Energy in the News: Friday, October 30

Friday, October 30, 2015

Michigan researchers criticize ‘absurd’ out-of-state RPS study

Midwest Energy News

Researchers and policy experts in Michigan are criticizing an out-of-state organization's report released last month claiming the state’s Renewable Portfolio Standard has prevented 24,000 jobs from being created and caused $15 billion in lost income statewide in 2013.

Academics in Michigan, where the most recent report was released in September, are calling the reports’ methodology bunk and suggest there is a hidden agenda behind Strata’s work.

“Basically, I don’t believe any of it,” said Thomas Lyon, the Dow chair of sustainable science, technology and policy at the University of Michigan’s Ross School of Business.

“It’s just such a simplistic little methodology. In some ways it’s interesting because it’s illustrative of how the public doesn’t have enough sophistication to distinguish between good research and bad research. This looks like research, it’s done by someone with a Ph.D. and it has some equations. But if you ask a good, quality econometrist does it stand up to scrutiny — it’s just kind of absurd in its simplicity.”

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Op-ed: Breaking the link between a conservative worldview and climate skepticism

The Conversation

The tide is finally turning. In last night’s third Republican debates, South Carolina Senator Lindsey Graham and former New York Governor George Pataki both acknowledged the scientific consensus that climate change is real and linked to human activities.

These candidates participated in the “undercard” debate of four before the longer debate with the remaining 10 Republican hopefuls. But their comments are a major step in breaking the link between a conservative worldview and climate skepticism.

Increasing commentary, both partisan and nonpartisan, is making it clear that the conservative position of denying climate change is untenable. The tide of the scientific evidence is too great to hold back, and the longer the Republican Party denies the existence of the issue, the longer it will be excluded from the discussion over what to do about it.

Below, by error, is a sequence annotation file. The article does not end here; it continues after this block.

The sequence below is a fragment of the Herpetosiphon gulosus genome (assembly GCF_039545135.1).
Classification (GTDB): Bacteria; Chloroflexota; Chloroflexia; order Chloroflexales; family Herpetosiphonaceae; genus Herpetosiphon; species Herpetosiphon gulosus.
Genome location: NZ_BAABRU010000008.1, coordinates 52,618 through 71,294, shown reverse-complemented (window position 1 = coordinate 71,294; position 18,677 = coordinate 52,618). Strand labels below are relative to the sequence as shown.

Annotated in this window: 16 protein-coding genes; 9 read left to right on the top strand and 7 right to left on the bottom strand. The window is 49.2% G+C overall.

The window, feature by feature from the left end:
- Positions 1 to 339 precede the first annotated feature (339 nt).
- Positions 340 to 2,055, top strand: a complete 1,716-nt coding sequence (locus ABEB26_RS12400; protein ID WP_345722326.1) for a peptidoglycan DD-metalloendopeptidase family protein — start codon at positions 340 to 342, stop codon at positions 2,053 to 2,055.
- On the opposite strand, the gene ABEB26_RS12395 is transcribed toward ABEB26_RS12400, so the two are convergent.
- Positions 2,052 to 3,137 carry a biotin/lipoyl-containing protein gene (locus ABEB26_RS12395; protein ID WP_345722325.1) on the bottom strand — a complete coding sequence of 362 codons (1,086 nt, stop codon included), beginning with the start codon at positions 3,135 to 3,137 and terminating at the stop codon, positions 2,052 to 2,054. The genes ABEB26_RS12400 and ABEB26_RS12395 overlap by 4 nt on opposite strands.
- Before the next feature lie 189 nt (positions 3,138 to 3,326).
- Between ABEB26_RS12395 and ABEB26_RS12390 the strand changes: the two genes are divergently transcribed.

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Self-driving car safety: The early word is mixed

CBS News

Self-driving cars have been all the rage among high-tech companies. Google (GOOG) has one. Rumors have it that Apple (AAPL) is working on one, as well. Mercedes-Benz has shown one off.

According to researchers Brandon Schoettle and Michael Sivak from the University of Michigan Transportation Research Institute, consumers are showing some strong interest in self-driving cars. About 40.6 percent of drivers surveyed were open to cars that had partial self-driving features, the organization notes in a July report. Another 15.6 percent wanted fully self-driving cars, while 43.8 percent didn't want any degree of self-driving in their vehicles.

But given the technology's still early-stage development, is there any data to show how safe self-driving cars are when running in autonomous mode? The Transportation Research Institute provides some answers. However, the results are unlikely to make anyone among that 43.8 percent feel any better.

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How super low natural gas prices are reshaping how we get our power

The Washington Post

Oil isn’t the only fossil fuel that is selling at quite cheap levels at the moment, at least in the United States.

This week, U.S. natural gas prices plunged briefly below $ 2 per million Btu (British thermal units), lower than they have been since early 2012. It’s part of a long term price drop that is closely tied to the fracking and shale gas boom, but also more immediately to high levels of natural gas storage and warm weather.

Meanwhile, Duke Energy, the nation’s single largest utility company by market capitalization, purchased Piedmont Natural Gas for $ 4.9 billion, paying a premium for the natural gas distributor.

The two overlapping stories hint at one of the most important consequences of the natural gas glut — it’s already changing not only what we pay to heat our homes in winter but also how we get electricity across the board. Natural gas displaced coal as the largest source of electricity generation in the U.S. for two months so far this year — a landmark development that has been long forecast — and if prices like these continue, that could become a much more frequent occurrence.

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